Episode 80 – Kioa Delos Reyes, Lost Tribe Dance
Talent Will Take A Break
Having been the hip hop instructor at dance studios from Shelley to Rexburg, hip hop is in Kioa's blood. He loved bringing this art form to East Idaho and seeing what it could do for kids, but he never thought that having his own studio would be the outcome.
Kioa had started other businesses prior to Lost Tribe Dance but until his wife brought this idea to him he didn't see the vision. “I went to college and graduated in communications,” Kioa said. He hadn't seen the potential of a studio making enough money to support a family and so the fear prevented him from moving forward.
Dancing traditional Polynesian dances in his home state of Hawaii was a part of Kioa's growing up but hip hop didn't become part of his life until after he graduated from high school. “My dance career didn't start until I took my first hip hop workshop. I was placed on a journey where, within a year, I went from learning how to dance hip hop to performing in front of America's best dance crew on tour in front of 40, 50 thousand people,” Kioa said.
“When it comes to our students the biggest thing is we want to make sure that they become better people because we know that in the future they might not be a professional dancer but they are going to be members of our community,” Kioa said about what dance teaches his students. Kioa said they also teach them about how to take instruction and learn to work in a team and be creative.
Kioa feels that one of the most important aspects of hip hop is the ability to freestyle and feel creative so his students get to tap into that side of them and gain confidence in their own abilities. Catcalling and applause are a part of every dance and the audience provides energy to the dancers. “The cool thing about hip hop is there's no stereotype, you don't have to be skinny, you don't have to be tall, you don't have to be a certain gender or ethnicity, it's for everyone,” Kioa explained.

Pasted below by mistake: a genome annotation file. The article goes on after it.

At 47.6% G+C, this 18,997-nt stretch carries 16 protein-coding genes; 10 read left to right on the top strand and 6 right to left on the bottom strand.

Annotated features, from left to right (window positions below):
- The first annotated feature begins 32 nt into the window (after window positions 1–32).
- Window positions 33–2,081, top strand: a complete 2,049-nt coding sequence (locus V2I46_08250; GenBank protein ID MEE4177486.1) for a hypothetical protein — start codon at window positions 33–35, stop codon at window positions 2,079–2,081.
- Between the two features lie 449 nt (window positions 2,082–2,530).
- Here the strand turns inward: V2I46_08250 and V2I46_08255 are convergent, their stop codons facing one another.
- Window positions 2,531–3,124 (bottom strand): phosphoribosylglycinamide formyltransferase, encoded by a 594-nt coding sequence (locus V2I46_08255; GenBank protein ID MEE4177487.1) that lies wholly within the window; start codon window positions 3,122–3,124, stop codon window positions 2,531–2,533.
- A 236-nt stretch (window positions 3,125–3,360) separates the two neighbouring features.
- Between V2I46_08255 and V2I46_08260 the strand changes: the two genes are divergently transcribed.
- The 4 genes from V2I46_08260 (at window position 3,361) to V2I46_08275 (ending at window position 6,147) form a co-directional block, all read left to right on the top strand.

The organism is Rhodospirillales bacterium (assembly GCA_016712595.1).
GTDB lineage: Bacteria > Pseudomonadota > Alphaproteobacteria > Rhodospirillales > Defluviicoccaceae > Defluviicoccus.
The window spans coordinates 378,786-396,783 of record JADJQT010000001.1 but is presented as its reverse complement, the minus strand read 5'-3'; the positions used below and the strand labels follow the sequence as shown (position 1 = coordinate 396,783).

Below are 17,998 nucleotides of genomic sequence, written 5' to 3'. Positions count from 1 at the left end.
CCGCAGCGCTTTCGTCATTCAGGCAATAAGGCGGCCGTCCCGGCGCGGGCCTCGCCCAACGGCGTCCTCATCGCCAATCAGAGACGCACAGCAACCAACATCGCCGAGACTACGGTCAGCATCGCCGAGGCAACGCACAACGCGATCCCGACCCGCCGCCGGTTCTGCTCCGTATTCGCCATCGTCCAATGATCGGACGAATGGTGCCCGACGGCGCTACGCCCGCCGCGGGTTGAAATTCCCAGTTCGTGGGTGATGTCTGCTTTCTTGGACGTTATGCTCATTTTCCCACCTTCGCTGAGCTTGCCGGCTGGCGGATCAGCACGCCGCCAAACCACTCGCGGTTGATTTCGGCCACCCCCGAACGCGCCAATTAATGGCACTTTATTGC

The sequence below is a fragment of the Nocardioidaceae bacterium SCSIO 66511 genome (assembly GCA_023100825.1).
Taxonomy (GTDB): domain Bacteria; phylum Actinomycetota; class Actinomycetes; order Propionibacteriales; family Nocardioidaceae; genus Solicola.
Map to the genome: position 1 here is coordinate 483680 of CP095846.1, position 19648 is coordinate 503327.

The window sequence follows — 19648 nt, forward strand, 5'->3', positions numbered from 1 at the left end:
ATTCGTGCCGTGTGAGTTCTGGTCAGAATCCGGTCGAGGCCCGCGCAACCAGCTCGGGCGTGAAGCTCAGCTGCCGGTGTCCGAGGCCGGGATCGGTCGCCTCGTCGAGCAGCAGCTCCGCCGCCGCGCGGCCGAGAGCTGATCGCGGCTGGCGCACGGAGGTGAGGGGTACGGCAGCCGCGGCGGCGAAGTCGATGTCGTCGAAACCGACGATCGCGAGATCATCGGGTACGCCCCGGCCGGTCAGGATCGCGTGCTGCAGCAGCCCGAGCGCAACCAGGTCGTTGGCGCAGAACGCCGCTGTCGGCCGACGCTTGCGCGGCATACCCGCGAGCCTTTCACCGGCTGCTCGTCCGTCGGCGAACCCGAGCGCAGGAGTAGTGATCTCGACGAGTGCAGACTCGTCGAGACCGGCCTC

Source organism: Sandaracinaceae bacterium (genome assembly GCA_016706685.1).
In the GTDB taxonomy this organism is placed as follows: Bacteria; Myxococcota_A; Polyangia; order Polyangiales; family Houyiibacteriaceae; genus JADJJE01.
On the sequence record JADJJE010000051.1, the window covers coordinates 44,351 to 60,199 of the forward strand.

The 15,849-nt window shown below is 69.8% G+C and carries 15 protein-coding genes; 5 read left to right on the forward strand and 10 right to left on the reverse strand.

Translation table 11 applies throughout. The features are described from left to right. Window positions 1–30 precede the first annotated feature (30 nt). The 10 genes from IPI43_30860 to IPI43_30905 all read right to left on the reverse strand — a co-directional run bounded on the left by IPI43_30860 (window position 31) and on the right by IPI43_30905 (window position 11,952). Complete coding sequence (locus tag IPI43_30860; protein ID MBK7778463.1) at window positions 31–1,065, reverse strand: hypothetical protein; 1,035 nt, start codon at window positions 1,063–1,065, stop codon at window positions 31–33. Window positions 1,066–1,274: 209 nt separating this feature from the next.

Lost Tribe Dance has 5 instructors and they are gender-specific to the students. Kioa feels this adds to the student's experience. In order to introduce a variety of styles, there are workshops with outside choreographers that are provided from time to time.
COVID-19 has had an impact on the studio and they closed their doors for 1.5 months. In order to adapt they decided to go virtual but they had never had that experience before. They filmed multiple YouTube videos for their students. They opened the studio back up on May 1st and ultimately had their year-end show. “All we lost was three students in that process. A big part of that was our parents,” Kioa said. “I know a lot of different studios that did go under, that had to close down,” said Kioa. He related that it was a scary moment but ended up better than they had hoped.
When giving advice to anyone thinking of self-employment Kioa advises, “Grind through. Hustle, you've got to hustle, if you don't hustle it's not going to work out. Passion is awesome, and that's the drive, but you gotta hustle.” He looks for this same thing in his dancers and knows that talent will take a break but if you are willing to work hard you can be more successful than someone with natural talent.
The future of Lost Tribe Dance includes expansion and growth in the area. “Do this area well and get into Boise,” Kioa says. He hopes to do well in national competitions and put Idaho on the hip hop map.
Thank you to James at Servants Heart Entertainment for editing the show. Learn more about the great work he's doing at https://www.servantsheartent.com/.
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